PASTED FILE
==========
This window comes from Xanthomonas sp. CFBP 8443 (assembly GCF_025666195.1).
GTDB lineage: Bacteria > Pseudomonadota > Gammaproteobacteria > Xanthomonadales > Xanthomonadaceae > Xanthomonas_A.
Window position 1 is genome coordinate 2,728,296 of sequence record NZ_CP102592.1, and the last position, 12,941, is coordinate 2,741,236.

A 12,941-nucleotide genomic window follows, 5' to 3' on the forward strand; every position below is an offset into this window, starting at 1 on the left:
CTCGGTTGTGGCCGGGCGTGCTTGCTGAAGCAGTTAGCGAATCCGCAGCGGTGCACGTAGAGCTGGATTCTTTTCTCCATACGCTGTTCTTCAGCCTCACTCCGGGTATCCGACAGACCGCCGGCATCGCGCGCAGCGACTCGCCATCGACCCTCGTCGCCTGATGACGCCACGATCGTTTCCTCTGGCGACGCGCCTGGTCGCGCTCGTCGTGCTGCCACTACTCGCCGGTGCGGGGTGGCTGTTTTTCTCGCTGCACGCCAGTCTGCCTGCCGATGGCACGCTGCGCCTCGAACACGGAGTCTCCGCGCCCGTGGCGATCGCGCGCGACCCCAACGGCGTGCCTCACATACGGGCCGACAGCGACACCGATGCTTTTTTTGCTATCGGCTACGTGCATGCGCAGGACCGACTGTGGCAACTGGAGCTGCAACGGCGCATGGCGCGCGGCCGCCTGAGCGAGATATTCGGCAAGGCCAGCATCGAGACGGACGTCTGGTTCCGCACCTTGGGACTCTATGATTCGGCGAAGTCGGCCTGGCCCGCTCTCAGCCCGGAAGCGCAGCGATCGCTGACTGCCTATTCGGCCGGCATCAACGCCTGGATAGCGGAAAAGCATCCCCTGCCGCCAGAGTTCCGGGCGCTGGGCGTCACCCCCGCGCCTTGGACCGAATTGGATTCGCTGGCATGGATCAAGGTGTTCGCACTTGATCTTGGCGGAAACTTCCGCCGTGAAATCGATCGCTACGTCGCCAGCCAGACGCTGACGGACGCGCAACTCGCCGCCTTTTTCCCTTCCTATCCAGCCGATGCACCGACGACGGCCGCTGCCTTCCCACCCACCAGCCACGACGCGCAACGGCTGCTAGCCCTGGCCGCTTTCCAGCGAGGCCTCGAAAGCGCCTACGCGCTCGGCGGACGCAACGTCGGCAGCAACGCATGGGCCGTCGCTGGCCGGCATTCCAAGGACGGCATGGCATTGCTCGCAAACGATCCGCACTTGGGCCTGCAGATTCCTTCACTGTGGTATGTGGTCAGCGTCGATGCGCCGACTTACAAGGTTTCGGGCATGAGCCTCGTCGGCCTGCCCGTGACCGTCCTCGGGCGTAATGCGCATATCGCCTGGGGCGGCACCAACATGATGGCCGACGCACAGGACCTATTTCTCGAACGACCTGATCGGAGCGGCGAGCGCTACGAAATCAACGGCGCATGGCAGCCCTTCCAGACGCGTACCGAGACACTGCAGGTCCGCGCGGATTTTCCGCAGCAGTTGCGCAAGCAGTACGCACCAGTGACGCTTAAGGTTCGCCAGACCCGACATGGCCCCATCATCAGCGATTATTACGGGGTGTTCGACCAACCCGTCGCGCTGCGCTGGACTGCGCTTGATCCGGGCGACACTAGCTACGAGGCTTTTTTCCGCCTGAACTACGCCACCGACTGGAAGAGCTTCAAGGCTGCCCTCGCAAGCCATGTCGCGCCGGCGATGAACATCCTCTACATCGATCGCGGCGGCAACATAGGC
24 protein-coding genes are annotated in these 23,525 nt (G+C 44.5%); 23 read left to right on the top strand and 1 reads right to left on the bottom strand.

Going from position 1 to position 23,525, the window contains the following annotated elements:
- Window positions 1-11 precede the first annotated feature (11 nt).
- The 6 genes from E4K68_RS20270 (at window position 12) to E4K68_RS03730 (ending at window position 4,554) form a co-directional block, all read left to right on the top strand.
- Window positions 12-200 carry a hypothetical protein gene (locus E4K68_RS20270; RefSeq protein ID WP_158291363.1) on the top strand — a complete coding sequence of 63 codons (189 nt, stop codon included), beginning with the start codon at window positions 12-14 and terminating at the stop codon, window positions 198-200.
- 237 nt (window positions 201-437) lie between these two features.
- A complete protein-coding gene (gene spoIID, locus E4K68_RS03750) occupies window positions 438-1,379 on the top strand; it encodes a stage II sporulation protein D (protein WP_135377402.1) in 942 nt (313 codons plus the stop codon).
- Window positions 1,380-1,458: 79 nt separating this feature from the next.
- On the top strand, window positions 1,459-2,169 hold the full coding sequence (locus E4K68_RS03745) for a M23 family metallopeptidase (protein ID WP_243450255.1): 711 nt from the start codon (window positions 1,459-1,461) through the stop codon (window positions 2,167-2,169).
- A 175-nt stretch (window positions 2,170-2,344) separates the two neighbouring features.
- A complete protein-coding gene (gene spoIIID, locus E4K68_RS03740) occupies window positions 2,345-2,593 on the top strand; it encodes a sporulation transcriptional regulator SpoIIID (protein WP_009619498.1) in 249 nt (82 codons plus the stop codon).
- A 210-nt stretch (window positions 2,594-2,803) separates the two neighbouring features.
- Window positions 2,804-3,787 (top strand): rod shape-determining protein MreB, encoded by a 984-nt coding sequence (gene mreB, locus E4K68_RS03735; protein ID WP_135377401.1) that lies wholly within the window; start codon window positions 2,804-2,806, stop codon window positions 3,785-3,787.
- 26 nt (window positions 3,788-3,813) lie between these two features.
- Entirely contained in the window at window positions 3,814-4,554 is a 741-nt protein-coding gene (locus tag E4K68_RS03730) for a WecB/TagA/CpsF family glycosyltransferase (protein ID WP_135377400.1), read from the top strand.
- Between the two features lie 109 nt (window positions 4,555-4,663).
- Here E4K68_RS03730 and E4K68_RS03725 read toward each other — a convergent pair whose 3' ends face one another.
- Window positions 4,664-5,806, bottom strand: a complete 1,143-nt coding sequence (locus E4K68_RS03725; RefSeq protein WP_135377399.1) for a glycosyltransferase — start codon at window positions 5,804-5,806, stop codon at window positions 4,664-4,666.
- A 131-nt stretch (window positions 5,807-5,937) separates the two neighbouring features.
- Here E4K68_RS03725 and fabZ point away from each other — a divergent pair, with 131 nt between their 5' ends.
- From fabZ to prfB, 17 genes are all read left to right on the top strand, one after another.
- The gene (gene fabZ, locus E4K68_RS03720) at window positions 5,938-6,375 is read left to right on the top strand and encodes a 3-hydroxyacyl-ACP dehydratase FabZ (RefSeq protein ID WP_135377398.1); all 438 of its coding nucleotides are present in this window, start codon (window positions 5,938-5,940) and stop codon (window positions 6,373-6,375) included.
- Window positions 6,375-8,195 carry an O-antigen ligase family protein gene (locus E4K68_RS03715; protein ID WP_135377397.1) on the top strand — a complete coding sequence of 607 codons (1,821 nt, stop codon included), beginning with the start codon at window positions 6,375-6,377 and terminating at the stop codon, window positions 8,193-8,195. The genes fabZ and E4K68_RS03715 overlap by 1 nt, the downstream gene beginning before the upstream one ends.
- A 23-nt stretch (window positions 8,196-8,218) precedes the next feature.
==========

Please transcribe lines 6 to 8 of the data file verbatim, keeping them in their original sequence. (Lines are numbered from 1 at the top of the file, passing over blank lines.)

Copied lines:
24 protein-coding genes are annotated in these 23,525 nt (G+C 44.5%); 23 read left to right on the top strand and 1 reads right to left on the bottom strand.

Going from position 1 to position 23,525, the window contains the following annotated elements:
- Window positions 1-11 precede the first annotated feature (11 nt).